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Alex and Emma /

Rated: PG-13

Starring: Luke Wilson, Kate Hudson, Jordan Lund, Sophie Marceau, David Paymer
Directed by: Rob Reiner
Produced by: Todd Black, Alan Greisman, Jeremy Leven, Rob Reiner, Elie Samaha
Written by: Jeremy Leven, Adam Scheinman
Distributor: Warner Bros.


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     Alex and Emma has all of the crucial elements that a movie needs to survive on, but can never quite maintain a steady relationship with its audience. I like certain things in it, but the final product isn’t anywhere near as good as the several masterpieces on director Rob Reiner’s resume. As a film, it has the most defiant range of likeability we will ever see come out of the industry. Alex and Emma is all over the place; it often hits jackpots of great material, but leaves dull and boring cracks in it’s structure, in between doing so. The wonderful moments of quality filmmaking and the charisma and chemistry of and between the two stars is luckily enough to satisfy, though. I was engaged for most of the duration of Alex and Emma, and can’t say it’s not worth your time and money.

     Alex Sheldon (Luke Wilson) has thirty days to pay off a one-hundred-thousand dollar loan to the Cuban mafia. In order to do so, he must finish an entire book, and receive a paycheck from his publisher. If he doesn’t produce the book from cover to cover, and receive the money from his loose employer by the deadline, two big and burly Cuban loan sharks will kill him. Alex is struggling to even write a quality first line; he’s in desperate need of inspiration. To be able to concentrate solely on the development of characters and finishing his book by the very imminent deadline, he hire’s Emma Dinsmore (Kate Hudson) to dictate the entire piece. He talks, she types—or so it’s supposed to be. Emma constantly puts Alex’s ideas down, and offers her own suggestions for the story he’s creating, which often ruins his composure as a writer; but, nonetheless, the two always keep at it. Alex writes off experience, and the love story that begins to unravel in his book is actually a metaphorical account of the budding romance between Emma and him, even though she doesn’t usually realize it.

     There is one thing that really kills Alex and Emma—the plot that Alex creates and Emma dictates isn’t interesting, and we are never anxious to see it unravel. The story of his book is portrayed on film, just like the scenes set in present day; this film is told through a duel structure, if you will. Both stories are interweaved beautifully, and symbolize an intriguing romance; it’s actually very sad that only one of them is worthy of watching. While the scenes that feature Alex arguing about the motivations of the characters in his book with Emma as she’s dictating are a stroke of genius, the actual plot of the piece is stupid; devoid of humor, love, and passion. Alex and Emma is lucky that only a third of its scenes are portrayals of its male-lead’s novel, because they’re really the only thing that brings it down from being the perfect romance film. If Alex had been a better writer, this film would’ve received a gleeful recommendation from me. Alex and Emma still does, however, have its moments. It’s worth a rental, at the very least.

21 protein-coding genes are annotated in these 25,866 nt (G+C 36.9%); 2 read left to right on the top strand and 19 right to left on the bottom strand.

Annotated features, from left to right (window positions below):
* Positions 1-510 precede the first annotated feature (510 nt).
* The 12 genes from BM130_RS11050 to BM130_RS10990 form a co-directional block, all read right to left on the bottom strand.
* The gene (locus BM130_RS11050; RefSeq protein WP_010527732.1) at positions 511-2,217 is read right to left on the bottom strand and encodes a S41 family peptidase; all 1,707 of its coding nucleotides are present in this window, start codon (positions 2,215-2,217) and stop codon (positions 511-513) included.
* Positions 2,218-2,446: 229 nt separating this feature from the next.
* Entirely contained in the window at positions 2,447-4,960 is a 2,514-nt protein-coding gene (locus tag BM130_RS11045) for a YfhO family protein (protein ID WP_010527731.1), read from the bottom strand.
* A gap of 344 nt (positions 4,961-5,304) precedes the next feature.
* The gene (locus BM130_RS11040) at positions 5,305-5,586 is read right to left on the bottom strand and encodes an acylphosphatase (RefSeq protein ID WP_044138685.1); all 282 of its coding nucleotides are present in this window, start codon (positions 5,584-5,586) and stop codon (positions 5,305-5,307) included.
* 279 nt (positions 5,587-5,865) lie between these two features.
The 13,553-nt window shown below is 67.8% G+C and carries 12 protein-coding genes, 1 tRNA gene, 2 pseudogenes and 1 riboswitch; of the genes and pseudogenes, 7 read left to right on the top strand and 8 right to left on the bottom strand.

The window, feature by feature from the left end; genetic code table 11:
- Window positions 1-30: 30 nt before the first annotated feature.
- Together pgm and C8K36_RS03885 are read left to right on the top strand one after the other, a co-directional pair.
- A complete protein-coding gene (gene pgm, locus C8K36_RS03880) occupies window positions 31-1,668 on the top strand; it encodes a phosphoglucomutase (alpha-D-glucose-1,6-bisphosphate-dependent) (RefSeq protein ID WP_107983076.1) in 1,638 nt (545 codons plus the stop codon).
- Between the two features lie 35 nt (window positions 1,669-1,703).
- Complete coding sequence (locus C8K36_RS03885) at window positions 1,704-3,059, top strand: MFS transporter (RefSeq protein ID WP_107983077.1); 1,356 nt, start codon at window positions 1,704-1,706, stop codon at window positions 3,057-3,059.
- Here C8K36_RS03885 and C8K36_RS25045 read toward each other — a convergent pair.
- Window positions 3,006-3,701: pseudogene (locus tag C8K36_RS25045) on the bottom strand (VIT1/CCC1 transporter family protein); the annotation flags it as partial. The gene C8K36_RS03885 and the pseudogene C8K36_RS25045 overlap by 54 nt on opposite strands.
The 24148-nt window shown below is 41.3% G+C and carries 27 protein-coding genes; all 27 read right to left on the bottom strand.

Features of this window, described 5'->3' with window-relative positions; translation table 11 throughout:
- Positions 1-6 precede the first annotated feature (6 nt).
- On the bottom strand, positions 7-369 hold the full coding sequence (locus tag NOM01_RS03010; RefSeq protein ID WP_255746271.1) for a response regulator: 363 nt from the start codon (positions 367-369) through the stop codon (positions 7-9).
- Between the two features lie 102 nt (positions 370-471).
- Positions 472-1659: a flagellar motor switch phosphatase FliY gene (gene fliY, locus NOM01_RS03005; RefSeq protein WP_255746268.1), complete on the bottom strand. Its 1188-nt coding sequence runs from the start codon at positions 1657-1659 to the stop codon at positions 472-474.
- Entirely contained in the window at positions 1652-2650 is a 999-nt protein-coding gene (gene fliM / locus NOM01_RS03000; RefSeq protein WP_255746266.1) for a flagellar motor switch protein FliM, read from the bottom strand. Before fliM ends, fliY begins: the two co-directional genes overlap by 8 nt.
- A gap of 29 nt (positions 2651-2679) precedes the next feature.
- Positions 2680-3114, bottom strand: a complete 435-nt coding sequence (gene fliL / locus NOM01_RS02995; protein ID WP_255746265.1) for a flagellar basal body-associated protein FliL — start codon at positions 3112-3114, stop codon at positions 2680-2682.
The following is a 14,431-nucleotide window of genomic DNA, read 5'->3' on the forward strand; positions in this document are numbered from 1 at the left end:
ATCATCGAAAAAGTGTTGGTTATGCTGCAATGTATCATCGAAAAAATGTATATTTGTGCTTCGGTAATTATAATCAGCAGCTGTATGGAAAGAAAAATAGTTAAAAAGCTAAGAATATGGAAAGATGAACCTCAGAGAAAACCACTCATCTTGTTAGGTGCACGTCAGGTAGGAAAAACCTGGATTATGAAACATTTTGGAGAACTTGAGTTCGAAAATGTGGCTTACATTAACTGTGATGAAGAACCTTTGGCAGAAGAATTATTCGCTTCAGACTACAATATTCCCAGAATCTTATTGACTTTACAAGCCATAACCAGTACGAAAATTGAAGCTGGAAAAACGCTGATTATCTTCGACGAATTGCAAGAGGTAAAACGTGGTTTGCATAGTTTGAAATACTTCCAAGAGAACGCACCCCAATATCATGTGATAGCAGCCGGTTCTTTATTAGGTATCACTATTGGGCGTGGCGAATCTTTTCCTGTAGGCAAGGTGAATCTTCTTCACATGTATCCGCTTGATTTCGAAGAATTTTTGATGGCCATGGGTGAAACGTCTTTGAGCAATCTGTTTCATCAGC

The two stars, Hudson and Wilson, are exactly as I expected—charming. The chemistry they have together onscreen is also tremendous, and helps many of the otherwise ‘dead’ scenes become tolerable. If it weren’t for them, the incoherent script would’ve dragged the entire movie down, and earned it a ‘dead on arrival’ label. But, thankfully, things turned out okay because of proper casting. Hudson is sexy, sweet, and hilarious and Wilson maintains his sensible, nice-guy appeal. If you’re in the mood for a passably enjoyable romance show, Alex and Emma is a sure bet, and this is made definite by the two leads. I saw it at a matinee, and when I walked out of the theatre, I felt as though I had gotten my moneys worth and what I bargained for. I can’t, really, ask for anything more of a film of this genre than what is accomplished. I’m not a fan of romantic comedies, but this one doesn’t have as much of a formulaic, clichéd feel as most of the others do. For what its worth, Alex and Emma is a functioning and enjoyable work.

     While I’m not astounded by Alex and Emma, and didn’t plan to be, I can give it a mild recommendation for the witty amounts of ambition that it showcases. Whether these come on the behalf of the director, cast, or designers is usually insignificant, as long as the result is pleasing. The scenes in Alex and Emma range from painfully flat to inventively inspired, which the perfect equation for a date-flick. Hudson and Wilson are perfect together; saving the film from being an endurance test, and actually salvage some of the witty moments in the script. This is also a step in the right direction for director Reiner, who has made some very bad films lately, even though he’s also been behind tons of masterpieces. Bottom line: Alex and Emma is a whole lot better than you might expect, and is worth giving a try. You’re in for a pleasant (even though, at times, empty) motion picture.

-Danny, Bucket Reviews

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